When Apple launched its “Move to iOS” app earlier this year it served a specific purpose. The app, much to the ire of fanboys, showed that it is possible and relatively easy to switch from Android to an iPhone without sacrificing most of the apps we have come to depend on. Sure, the ecosystem and some of the functionality needed user adjustment but the promise of a similar overall experiences was clearly demonstrated. Microsoft’s new AppComparison sets out to do the same thing, but instead backfires in a spectacular yet completely expected way.
When promoting a product, it’s important to focus on its strengths and capabilities. AppComparison conversely highlights a well known affliction: Windows Phone is severely behind in mobile apps.
The experience is simple and direct. Launch the app; select the categories of apps you would be interested in carrying over and Start Matching.
Within a few seconds you are faced with list of comparable apps you could use if you do make the switch to Windows Phone; something, this app is seemingly bent on stopping you from doing. Your results will inevitably vary but here is a sample of what I got in return.
First of all, out of the 100+ apps on my phone, AppComparion was only able to find 32 substitutes. So two-thirds of my apps would just hopelessly need to be abandoned. Not a great start. Out of those, 18 were identical such as Foursquare, Plex, Audible, etc. The rest were labeled as “Similar to…” the apps they were meant to replace. In a few cases that meant using a third-party alternative for something like Hangouts, Feedly, and Google Voice; which is fine. However in others, the suggestions completely missed the point. For example; instead of my convenient Starbucks app, I was recommended “TimmyMe”, an app that has nothing to do with Starbucks and is used only in Tim Hortons; a chain that doesn’t even exist in my state. Similarly misguided suggestions were made to replace my book, music and video libraries.
Most of the experience was similar to someone asking you if you want some good music, and as you nod in anticipation are handed an Adele CD; clearly not the same thing (depending on your musical tastes of course). Clicking to get more information on each app takes you to a Windows Phone site instead of the individual app for some reason, with no clear way to actually find out more about the application itself. Looking at the reviews on the Play store point to a similar outcome among most people that try AppComparion.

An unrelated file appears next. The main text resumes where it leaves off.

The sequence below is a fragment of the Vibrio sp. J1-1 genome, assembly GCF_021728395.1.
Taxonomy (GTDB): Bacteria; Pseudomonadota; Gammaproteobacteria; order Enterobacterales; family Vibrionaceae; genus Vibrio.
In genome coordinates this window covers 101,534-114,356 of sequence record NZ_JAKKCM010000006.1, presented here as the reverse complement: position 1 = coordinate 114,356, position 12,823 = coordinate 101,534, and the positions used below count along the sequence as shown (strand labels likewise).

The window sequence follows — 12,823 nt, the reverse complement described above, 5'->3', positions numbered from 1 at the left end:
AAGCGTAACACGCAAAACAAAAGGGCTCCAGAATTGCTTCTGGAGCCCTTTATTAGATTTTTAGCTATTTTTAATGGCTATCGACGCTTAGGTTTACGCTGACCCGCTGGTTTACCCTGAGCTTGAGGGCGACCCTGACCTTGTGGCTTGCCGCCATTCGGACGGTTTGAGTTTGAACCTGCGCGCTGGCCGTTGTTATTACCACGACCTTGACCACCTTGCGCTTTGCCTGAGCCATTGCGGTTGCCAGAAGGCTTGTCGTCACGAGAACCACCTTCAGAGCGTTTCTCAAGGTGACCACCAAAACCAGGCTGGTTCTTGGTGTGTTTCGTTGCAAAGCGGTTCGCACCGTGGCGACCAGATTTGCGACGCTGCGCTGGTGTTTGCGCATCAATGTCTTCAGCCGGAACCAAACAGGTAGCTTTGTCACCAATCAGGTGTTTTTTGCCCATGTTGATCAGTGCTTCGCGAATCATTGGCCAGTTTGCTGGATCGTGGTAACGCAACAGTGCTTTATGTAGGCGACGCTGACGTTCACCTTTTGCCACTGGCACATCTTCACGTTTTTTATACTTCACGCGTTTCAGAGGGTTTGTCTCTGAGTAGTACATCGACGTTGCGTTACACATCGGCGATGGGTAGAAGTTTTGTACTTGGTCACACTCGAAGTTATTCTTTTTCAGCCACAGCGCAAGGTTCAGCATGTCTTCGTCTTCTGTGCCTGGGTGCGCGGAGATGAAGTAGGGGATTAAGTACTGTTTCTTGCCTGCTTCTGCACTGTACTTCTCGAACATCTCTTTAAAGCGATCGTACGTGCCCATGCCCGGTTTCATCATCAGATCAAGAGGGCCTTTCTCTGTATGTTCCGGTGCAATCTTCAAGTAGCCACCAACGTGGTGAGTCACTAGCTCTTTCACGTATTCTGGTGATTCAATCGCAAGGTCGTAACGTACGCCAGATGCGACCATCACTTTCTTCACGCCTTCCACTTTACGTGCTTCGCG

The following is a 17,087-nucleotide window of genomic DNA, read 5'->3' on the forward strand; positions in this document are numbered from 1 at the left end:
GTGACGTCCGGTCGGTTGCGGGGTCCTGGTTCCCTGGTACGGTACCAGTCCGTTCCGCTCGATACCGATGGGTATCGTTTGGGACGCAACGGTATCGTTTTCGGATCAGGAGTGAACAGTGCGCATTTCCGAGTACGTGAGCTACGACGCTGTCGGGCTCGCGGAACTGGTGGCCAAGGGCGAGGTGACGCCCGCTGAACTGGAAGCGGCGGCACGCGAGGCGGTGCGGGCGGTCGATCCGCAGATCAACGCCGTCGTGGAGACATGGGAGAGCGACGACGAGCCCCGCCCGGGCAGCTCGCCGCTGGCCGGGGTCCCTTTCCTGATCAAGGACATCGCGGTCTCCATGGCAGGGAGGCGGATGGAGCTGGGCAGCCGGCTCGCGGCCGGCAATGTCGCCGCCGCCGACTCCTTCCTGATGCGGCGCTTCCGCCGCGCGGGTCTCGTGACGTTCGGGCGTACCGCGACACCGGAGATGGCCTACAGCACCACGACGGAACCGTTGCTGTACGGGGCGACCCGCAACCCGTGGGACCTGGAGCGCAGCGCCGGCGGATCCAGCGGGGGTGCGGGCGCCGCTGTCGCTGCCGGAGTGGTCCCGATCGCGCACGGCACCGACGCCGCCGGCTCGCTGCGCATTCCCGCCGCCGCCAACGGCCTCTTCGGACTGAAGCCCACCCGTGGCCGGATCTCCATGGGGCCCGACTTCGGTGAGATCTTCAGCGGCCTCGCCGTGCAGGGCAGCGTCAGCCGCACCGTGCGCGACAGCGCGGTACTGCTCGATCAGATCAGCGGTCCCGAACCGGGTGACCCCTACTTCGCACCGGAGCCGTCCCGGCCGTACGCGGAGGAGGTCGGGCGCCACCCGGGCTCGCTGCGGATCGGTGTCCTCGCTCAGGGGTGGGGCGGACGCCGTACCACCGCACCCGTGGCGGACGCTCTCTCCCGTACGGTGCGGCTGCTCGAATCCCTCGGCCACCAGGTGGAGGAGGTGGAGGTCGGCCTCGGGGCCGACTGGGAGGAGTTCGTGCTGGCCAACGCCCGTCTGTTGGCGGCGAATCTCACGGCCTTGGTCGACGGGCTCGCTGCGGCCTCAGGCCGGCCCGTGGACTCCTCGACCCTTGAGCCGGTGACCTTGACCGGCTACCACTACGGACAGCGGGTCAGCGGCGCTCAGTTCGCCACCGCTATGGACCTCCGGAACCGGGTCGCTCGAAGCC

To the right of the tailored results, is a “Recommended section” that combines a couple of well-known apps like Netflix and 9gag with mostly some you’ve never heard of and have no reason to find out more about.
This is all hardly a substitute for the recently disappointing delay or cancellation of Project Astoria, Microsoft’s dynamic effort to bridge the app-gap. The overall barebones app and the results it provides are downright melancholy. I was almost wishing for some kind of annoying ads or promotions of Windows Phone, but in the end, the entire thing just barely whimpers “Yeah… we know we suck.” But Windows Phone doesn’t suck, in fact it’s as great as the frustration at Redmond at its lack of adoption and developer support. This is no way reliable insider information, but the handful of contacts I have at Microsoft have told me that the demise of Windows Phone and Android being used as a replacement is already a very real topic of conversation over there. I hope they are wrong, but if their own app, meant to entice a switch to their platform serves as just another warning that I should stay away, optimism is difficult.GOOGLE PLAY: AppComparison
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